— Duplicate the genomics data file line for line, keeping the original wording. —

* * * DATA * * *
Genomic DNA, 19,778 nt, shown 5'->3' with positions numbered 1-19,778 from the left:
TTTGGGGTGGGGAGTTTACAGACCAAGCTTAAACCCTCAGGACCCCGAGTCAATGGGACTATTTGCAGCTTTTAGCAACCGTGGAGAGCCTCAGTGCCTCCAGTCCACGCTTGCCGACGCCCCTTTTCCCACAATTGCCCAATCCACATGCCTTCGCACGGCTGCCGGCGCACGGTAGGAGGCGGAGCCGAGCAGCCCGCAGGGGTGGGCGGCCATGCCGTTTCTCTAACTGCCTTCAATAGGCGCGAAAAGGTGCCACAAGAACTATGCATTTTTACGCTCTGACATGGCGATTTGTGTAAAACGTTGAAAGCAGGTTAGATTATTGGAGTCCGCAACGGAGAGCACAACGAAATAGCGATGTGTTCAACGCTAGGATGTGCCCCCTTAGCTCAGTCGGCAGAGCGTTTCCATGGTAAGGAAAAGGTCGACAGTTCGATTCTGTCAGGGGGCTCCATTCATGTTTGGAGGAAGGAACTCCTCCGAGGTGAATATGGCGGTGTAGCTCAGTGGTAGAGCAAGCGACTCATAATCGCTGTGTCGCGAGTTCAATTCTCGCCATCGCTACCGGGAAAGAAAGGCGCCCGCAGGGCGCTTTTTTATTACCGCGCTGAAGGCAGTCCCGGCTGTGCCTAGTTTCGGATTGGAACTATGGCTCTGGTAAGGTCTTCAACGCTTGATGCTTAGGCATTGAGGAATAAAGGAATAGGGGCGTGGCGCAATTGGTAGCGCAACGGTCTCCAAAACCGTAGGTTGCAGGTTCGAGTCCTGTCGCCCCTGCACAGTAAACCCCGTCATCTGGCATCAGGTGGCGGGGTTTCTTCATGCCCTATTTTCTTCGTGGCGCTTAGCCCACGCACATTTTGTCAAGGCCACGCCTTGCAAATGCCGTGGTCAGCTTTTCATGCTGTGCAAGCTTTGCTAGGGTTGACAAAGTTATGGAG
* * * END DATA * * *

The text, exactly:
Genomic DNA, 19,778 nt, shown 5'->3' with positions numbered 1-19,778 from the left:
TTTGGGGTGGGGAGTTTACAGACCAAGCTTAAACCCTCAGGACCCCGAGTCAATGGGACTATTTGCAGCTTTTAGCAACCGTGGAGAGCCTCAGTGCCTCCAGTCCACGCTTGCCGACGCCCCTTTTCCCACAATTGCCCAATCCACATGCCTTCGCACGGCTGCCGGCGCACGGTAGGAGGCGGAGCCGAGCAGCCCGCAGGGGTGGGCGGCCATGCCGTTTCTCTAACTGCCTTCAATAGGCGCGAAAAGGTGCCACAAGAACTATGCATTTTTACGCTCTGACATGGCGATTTGTGTAAAACGTTGAAAGCAGGTTAGATTATTGGAGTCCGCAACGGAGAGCACAACGAAATAGCGATGTGTTCAACGCTAGGATGTGCCCCCTTAGCTCAGTCGGCAGAGCGTTTCCATGGTAAGGAAAAGGTCGACAGTTCGATTCTGTCAGGGGGCTCCATTCATGTTTGGAGGAAGGAACTCCTCCGAGGTGAATATGGCGGTGTAGCTCAGTGGTAGAGCAAGCGACTCATAATCGCTGTGTCGCGAGTTCAATTCTCGCCATCGCTACCGGGAAAGAAAGGCGCCCGCAGGGCGCTTTTTTATTACCGCGCTGAAGGCAGTCCCGGCTGTGCCTAGTTTCGGATTGGAACTATGGCTCTGGTAAGGTCTTCAACGCTTGATGCTTAGGCATTGAGGAATAAAGGAATAGGGGCGTGGCGCAATTGGTAGCGCAACGGTCTCCAAAACCGTAGGTTGCAGGTTCGAGTCCTGTCGCCCCTGCACAGTAAACCCCGTCATCTGGCATCAGGTGGCGGGGTTTCTTCATGCCCTATTTTCTTCGTGGCGCTTAGCCCACGCACATTTTGTCAAGGCCACGCCTTGCAAATGCCGTGGTCAGCTTTTCATGCTGTGCAAGCTTTGCTAGGGTTGACAAAGTTATGGAG